• Telemedicine by telephone only: Some might prefer “Remote care by telephone” to describe this circumstance.  However, as Telemedicine codes include phone only variations, calling your patients technically counts as a form of telemedicine.  I would expect this category to be used very infrequently in that CMS has relaxed HIPAA regulations and billing guidelines to allow for the use of smartphones and web applications (e.g., Skype, etc.) for medical communication from doctor to patient, a circumstance that reimburses better than telephone calls without video.  Furthermore, in transitioning a patient panel unaccustomed to remote visits, the video portion of the interaction I likely to be reassuring.  Most providers and clinics, therefore, have no reason to transition to “Telemedicine by phone only” and would, instead, utilize “Telemedicine via Videoconferencing”.
  4. “Unavailable for any patient care”: This condition represents the far end of the spectrum, reserved for the circumstance alluded to above, wherein, no provider is available to field patient calls, refills, health concerns, etc.  Needless to say, it is our ardent hope that few clinics need to make use of this scenario, predominantly out of concern for our physicians, providers, and administrative staff.  Furthermore, by cutting of care for your patients in this manner, patients are left to search for answers to medical questions and issues from other, likely already-overburdened, fellow Rheumatologists or Primary Care, Urgent Care, or Emergency Departments staffed by doctors with less specialty-specific knowledge and with greater risk of COVID-19 contagiousness upon any required, in-person visits.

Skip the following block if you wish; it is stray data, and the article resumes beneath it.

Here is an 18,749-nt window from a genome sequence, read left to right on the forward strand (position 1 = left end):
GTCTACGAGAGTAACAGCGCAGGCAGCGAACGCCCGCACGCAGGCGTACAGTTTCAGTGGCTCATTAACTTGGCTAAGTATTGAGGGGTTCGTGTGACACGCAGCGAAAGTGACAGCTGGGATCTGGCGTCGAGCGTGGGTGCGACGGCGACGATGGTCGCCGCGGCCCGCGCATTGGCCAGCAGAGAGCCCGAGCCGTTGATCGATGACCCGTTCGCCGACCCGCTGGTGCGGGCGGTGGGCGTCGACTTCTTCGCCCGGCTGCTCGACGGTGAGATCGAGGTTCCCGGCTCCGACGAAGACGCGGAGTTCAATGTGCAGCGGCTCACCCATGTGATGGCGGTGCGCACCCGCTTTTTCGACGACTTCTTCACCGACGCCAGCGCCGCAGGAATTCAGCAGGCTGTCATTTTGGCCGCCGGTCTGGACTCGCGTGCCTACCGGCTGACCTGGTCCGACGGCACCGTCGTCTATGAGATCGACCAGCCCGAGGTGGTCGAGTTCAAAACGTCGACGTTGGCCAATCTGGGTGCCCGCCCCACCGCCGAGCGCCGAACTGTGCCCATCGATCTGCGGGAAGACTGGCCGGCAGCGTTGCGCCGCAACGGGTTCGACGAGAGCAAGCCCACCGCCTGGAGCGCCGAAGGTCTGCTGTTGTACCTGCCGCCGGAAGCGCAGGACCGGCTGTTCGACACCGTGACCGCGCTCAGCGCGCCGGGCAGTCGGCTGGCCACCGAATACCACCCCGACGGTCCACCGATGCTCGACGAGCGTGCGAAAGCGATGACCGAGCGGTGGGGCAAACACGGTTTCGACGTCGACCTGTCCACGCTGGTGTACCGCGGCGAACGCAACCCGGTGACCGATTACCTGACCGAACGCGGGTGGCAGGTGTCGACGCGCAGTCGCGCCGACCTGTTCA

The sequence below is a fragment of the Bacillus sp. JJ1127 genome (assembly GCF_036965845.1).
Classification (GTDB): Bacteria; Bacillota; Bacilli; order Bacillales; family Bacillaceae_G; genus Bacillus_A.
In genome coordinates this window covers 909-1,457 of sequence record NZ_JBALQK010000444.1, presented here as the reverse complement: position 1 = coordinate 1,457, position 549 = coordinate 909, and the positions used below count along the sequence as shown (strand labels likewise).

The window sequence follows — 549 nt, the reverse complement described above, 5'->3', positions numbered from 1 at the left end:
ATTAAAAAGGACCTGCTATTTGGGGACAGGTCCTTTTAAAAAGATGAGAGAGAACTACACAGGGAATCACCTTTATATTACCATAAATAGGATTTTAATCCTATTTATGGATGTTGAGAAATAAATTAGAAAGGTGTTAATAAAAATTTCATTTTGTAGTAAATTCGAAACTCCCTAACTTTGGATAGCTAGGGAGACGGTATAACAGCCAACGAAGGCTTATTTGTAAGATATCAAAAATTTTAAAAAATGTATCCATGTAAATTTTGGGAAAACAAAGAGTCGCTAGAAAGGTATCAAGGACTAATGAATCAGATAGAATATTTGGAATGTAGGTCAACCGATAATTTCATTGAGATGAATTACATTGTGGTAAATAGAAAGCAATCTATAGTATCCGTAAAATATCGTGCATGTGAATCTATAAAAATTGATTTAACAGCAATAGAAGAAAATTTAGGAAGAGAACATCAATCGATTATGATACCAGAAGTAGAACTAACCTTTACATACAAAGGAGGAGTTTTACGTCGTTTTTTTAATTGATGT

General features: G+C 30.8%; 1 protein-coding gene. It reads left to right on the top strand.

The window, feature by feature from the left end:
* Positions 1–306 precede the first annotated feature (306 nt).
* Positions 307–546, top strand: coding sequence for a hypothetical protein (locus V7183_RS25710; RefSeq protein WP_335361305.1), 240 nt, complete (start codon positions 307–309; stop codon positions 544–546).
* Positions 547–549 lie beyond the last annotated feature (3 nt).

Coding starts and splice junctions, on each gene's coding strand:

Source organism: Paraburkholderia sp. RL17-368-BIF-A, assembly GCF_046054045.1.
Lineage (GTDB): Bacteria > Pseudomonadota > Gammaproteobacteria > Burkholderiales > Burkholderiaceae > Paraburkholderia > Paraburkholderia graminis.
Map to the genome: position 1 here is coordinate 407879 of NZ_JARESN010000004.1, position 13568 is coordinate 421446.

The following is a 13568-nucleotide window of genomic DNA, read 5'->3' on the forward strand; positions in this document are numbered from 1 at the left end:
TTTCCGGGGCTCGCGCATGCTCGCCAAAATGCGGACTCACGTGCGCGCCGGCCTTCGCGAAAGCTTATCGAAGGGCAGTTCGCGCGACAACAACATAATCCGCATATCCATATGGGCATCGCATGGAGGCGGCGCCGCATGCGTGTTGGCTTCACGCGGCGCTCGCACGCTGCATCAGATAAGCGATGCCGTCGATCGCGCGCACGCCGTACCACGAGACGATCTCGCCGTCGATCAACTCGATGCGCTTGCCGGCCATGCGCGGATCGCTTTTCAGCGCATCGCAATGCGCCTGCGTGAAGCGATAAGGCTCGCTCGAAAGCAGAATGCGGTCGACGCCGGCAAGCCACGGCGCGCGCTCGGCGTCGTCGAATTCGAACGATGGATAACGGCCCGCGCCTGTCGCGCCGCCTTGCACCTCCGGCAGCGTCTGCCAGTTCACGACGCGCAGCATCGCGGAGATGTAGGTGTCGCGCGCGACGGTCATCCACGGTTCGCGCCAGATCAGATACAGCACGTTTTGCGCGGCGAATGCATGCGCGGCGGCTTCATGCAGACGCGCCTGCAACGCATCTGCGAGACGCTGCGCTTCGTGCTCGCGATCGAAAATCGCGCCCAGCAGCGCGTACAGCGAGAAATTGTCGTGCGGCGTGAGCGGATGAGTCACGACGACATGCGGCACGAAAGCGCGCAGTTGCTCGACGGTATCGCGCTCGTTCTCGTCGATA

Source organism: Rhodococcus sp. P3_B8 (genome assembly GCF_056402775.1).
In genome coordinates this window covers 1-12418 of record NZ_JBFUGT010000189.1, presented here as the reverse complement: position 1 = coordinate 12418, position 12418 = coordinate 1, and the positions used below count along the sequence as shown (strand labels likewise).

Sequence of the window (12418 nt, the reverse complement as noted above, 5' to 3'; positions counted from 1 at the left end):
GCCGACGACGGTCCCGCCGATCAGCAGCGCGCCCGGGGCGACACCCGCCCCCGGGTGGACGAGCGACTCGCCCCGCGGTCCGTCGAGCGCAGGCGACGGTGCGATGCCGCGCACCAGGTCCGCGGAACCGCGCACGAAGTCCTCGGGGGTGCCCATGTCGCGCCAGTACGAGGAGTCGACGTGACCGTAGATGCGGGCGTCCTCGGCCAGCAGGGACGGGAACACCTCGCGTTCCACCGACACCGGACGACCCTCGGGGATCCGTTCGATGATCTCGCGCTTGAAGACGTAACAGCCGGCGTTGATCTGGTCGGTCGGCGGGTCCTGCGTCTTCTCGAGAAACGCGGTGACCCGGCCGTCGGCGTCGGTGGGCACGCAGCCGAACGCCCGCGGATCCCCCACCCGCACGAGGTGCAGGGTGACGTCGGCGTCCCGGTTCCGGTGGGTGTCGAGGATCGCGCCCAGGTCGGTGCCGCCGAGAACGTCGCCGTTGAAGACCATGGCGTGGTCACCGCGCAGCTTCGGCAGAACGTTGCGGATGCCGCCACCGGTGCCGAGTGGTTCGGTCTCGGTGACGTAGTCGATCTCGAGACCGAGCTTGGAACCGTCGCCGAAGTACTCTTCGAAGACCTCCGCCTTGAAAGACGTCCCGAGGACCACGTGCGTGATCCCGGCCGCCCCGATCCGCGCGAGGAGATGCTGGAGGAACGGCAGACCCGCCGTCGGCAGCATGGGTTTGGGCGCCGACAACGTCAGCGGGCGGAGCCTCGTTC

Depending upon the duration of practice service changes, the progressively limited modes of service described above may require more draconian staffing changes.  Each clinic must assess whether staff can be maintained through disruptions to the revenue cycle.  It is likely that short-term interruptions can be absorbed by most practices such that staff will continue to be paid.  Regardless, clear communication of the uncertainty of the current circumstances is critical in communicating about any such interruptions with team members.         

The advent of the COVID-19 pandemic has fundamentally changed the practice of Rheumatology. One way that we can face such uncertainty and confront these challenges is band together virtually, by sharing our thoughts and approaches.  Please send your concerns, solutions, thoughts, and novel approaches to info@unitedrheumatology.com.

Stay safe, stay healthy, stay United.